Amnesty day on court fines in the works

Published 12:00am Wednesday, March 23, 2011

NATCHEZ — Adams County will soon sponsor a get-out-of-jail for fees month.

In an effort to collect as much as possible of the up to $1.5 million in fines owned to justice court over the years, residents will be granted amnesty to pay those late fines to justice court without paying late fees or being thrown in jail for contempt of court.

Judge Charlie Vess suggested the idea, one he has been pushing for years, he said, at Monday’s Board of Supervisors meeting.

“The amount of money (owed) is really overwhelming and more than I can (collect) on my own,” Vess said.

Vess said Jackson hosts an amnesty period for fine collection, and he has suggested it before to the board for Adams County, but this is the first time the supervisors agreed to execute the idea.

Any justice court fine will apply to the amnesty period, which Vess said might be the month of May.

“It could be fines for charges as simple as expired car tag or DUI never paid, or speeding ticket on traffic end, to felony aggravated assault reduced to simple assault,” Vess said.

Vess said an amnesty committee will form to include himself, Chancery Clerk Tommy O’Beirne, Board Attorney Bobby Cox and Justice Court Clerk Audrey Bailey.

The board unanimously gave permission Monday to publish an advertisement for the proposed amnesty period.

Vess said he also spoke with Sheriff Chuck Mayfield, who said the sheriff’s office would enforce contempt of court charges for those who still have outstanding fines after the amnesty period ends.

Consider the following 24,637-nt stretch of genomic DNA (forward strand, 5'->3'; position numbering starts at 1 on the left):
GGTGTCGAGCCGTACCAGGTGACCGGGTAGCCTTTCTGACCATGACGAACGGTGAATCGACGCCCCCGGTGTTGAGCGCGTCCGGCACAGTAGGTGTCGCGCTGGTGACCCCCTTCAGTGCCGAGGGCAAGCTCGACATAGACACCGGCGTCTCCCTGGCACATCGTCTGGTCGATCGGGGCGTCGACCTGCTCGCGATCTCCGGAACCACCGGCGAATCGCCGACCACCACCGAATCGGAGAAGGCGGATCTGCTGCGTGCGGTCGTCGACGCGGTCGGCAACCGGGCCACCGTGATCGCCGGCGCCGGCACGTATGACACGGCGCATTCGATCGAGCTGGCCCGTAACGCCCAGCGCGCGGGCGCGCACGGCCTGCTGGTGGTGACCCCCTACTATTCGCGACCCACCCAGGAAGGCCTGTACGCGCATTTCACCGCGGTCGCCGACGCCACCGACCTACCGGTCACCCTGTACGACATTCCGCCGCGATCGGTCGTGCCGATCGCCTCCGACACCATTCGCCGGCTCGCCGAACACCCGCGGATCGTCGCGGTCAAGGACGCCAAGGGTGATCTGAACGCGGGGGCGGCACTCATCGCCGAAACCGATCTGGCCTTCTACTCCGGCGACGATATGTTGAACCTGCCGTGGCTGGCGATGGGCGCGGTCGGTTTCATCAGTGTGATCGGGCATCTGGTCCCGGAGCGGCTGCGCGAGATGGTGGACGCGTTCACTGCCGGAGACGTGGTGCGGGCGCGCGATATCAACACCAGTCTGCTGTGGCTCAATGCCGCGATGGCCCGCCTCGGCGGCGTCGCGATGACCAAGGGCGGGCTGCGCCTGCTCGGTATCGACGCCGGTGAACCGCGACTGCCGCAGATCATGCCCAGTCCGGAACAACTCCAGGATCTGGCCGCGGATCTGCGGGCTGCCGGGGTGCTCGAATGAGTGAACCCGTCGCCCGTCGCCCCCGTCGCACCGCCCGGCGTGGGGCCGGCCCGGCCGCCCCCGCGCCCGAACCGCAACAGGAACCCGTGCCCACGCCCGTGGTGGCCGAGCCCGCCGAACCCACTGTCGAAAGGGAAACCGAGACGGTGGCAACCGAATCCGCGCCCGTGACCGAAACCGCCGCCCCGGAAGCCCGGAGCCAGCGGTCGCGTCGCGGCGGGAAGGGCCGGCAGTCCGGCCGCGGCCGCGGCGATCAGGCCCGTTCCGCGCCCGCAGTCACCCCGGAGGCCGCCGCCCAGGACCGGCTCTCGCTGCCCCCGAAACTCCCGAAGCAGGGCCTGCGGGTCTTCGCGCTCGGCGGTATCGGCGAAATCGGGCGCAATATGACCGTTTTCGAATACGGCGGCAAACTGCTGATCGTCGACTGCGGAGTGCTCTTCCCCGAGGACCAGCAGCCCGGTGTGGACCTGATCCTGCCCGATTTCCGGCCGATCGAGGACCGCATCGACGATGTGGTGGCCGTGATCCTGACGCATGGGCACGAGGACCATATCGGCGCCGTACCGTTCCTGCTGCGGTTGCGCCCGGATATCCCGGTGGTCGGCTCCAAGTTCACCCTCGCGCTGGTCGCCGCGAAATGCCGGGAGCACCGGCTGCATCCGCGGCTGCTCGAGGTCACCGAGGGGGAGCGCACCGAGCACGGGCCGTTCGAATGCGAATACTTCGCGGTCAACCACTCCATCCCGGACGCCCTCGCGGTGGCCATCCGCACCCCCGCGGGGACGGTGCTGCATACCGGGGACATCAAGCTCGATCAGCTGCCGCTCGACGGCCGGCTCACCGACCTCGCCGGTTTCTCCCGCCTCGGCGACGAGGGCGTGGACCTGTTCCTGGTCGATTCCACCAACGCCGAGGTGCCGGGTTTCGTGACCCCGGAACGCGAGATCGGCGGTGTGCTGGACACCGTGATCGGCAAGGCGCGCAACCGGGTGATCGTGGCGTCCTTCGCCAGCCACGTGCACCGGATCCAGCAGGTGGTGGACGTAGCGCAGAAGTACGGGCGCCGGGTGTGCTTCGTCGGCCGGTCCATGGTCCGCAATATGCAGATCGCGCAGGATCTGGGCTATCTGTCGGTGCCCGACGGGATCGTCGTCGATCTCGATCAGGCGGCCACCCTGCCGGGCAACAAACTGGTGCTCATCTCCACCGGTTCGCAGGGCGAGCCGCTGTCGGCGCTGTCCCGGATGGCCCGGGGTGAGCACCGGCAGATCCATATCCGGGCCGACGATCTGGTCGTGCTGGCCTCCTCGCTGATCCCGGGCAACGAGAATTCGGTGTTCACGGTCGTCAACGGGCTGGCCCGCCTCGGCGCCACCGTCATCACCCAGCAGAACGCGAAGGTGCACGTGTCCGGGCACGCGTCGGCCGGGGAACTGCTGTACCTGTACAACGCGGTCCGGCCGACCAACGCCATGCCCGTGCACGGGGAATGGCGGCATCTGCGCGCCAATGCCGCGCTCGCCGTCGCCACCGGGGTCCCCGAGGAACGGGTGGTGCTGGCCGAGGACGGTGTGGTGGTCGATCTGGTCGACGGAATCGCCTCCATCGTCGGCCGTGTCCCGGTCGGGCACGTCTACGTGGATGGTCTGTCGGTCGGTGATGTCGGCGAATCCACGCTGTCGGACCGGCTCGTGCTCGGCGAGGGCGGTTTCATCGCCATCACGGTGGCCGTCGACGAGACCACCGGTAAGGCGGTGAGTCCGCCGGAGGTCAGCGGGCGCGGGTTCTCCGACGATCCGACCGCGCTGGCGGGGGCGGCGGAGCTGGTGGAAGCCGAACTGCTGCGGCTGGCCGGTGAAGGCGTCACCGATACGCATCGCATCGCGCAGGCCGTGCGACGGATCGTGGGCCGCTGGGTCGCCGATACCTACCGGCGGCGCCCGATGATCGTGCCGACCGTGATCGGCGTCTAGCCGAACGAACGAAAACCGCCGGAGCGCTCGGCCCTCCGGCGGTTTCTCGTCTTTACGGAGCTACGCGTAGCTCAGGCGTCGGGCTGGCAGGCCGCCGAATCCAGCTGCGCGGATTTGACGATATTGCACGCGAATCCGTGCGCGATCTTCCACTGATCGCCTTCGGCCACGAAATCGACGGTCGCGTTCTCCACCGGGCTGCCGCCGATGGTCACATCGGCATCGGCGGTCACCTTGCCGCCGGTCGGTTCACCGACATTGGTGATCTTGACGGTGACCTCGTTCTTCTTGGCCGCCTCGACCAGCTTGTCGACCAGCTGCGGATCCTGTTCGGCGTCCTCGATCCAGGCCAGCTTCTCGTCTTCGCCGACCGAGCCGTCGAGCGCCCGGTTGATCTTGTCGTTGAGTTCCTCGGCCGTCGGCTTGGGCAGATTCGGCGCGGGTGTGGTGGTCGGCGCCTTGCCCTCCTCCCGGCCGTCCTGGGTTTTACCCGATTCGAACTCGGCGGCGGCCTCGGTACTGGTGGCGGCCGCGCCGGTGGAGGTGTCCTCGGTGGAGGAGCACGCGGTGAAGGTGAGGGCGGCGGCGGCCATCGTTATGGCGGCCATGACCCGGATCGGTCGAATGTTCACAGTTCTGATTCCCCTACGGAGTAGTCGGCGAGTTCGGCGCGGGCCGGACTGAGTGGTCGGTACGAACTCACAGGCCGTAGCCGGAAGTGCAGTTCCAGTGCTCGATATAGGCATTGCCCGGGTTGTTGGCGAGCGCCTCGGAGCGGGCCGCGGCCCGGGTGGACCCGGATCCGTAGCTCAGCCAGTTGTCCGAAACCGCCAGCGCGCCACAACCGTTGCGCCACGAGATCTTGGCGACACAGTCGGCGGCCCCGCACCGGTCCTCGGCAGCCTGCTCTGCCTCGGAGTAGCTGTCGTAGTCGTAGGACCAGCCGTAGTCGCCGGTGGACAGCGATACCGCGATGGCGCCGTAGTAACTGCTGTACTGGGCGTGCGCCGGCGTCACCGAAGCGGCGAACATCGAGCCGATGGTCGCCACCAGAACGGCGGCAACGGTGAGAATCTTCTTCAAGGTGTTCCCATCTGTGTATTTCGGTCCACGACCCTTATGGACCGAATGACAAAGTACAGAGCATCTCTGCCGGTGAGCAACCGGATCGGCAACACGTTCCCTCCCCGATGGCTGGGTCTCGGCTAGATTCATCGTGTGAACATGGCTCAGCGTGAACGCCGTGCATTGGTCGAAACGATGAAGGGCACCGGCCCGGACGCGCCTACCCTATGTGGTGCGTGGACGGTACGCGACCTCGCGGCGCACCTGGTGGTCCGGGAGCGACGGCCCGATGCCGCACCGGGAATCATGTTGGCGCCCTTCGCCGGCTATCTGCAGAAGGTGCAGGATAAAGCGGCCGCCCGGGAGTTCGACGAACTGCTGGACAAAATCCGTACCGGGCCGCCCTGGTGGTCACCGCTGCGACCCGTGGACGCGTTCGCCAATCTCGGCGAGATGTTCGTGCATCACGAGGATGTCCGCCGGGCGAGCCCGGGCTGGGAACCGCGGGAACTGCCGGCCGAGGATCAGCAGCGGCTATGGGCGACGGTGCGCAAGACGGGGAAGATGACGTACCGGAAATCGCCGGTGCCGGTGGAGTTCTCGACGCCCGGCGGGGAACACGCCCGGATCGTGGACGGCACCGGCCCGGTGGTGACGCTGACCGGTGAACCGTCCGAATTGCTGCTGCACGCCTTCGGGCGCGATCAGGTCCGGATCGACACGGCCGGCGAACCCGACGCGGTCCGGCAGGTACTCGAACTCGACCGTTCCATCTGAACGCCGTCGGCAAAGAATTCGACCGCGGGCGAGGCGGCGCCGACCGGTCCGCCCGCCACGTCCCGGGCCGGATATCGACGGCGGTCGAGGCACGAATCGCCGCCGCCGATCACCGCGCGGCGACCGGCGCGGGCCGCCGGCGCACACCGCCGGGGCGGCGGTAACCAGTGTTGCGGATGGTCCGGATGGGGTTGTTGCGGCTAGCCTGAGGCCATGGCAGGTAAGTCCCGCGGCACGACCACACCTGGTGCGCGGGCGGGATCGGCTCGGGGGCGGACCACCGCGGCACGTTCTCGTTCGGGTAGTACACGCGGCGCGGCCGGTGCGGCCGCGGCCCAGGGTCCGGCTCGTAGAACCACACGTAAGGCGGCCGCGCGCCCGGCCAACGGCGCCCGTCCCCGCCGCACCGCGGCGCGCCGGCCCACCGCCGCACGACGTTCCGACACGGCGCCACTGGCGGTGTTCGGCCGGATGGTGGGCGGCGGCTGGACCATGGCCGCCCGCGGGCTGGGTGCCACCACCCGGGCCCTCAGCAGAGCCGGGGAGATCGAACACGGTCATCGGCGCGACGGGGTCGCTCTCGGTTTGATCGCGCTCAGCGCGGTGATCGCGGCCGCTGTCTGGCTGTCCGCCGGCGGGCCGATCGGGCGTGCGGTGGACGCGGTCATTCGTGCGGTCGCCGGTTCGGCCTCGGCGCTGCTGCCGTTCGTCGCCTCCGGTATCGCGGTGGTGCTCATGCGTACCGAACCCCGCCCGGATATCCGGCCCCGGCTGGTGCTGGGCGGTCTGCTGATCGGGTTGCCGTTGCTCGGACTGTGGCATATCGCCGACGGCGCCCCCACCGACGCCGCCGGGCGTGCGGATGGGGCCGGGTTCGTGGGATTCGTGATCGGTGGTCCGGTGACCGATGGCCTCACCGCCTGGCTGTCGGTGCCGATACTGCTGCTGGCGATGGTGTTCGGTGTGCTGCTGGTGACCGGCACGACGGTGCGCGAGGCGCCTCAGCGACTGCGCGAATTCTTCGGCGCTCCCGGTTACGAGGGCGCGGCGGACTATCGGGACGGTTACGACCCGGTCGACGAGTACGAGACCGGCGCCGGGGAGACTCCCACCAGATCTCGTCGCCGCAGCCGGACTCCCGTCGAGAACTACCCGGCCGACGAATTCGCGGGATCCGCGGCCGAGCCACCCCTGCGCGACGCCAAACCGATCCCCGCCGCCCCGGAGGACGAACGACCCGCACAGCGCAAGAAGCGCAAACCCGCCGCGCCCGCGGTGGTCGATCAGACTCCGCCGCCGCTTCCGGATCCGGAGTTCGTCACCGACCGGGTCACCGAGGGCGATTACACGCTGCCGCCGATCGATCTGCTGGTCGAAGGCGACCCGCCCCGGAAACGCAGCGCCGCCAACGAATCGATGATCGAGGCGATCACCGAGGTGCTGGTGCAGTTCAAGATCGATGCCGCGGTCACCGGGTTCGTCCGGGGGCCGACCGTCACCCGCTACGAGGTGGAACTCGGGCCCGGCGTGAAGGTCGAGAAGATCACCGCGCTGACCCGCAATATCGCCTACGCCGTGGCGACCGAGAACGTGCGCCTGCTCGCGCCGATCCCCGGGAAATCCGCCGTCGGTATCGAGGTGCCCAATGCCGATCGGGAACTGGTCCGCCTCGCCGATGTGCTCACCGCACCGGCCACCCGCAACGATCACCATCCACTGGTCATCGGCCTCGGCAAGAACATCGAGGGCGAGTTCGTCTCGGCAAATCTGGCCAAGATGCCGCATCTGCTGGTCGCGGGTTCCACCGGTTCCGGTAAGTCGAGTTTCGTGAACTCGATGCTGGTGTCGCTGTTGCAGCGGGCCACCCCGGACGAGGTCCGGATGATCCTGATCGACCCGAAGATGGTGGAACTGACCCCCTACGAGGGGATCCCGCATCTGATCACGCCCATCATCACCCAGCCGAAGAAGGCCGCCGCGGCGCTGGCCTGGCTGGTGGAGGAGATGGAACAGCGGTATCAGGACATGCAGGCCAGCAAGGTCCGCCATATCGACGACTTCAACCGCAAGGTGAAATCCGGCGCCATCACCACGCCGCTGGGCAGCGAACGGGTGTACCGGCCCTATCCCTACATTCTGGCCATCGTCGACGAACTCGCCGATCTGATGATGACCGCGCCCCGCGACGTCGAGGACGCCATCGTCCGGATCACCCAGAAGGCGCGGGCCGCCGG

Vess said the committee might even consider publishing the names of those who owe fines if their fine is related to a felony that was reduced to a misdemeanor charge.

Vess said he would be willing to consider accepting partial fine payments and allowing the total to be paid over an extended period of time.

Vess said the county keeps 58-cents to every one dollar in justice court fines and the rest goes to the state.

He said collection of the fines is also important because the state officials might eventually question why it has not received its cut of the fines, which could jeopardize state grant funding.

District 1 Supervisor Mike Lazarus said the amnesty period is a good opportunity to collect as much of the money that is owned to the county as possible.

“That is more asphalt, more repairs to bridges and all the things county needs right now that we are struggling to pay for; $1 million in overdue fines — that’s a place to start right there,” Lazarus said.

“It’s just a chance to get (unpaid fines) off the record and get it paid without going to jail, because we need the fines paid,” Lazarus said.

“Or (the sheriff’s office) will start pursuing it; its gone on long enough.”

  • Anonymous

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  • TheMrs


  • Wilson Phillips

    I think an amnesty day is a good idea. Once it’s over though, go round ‘em up.

  • Anonymous

    Amnesty days are a good thing, they do help pick up revenue lost, due to fines not being paid, and they are a quick way for those who would ordinarily have bench warrents opened for them, to come pay, one cost, and be finished with the fine, eliminating most excuses, before the arrests start.

  • Anonymous

    Suppose they add interest from date fine was levied, still avoids arrest and make them pay for delinquency as any other bill would require. Looks like ND will have to dedicate several pages for arrest reports when the flood gates open…Like I said earlier, hire Prater and Johnson to do the arrests, some people will pay up on the spot to avoid the “ride”, but we will have to have someone else to ride along since they can’t be trusted with the money.

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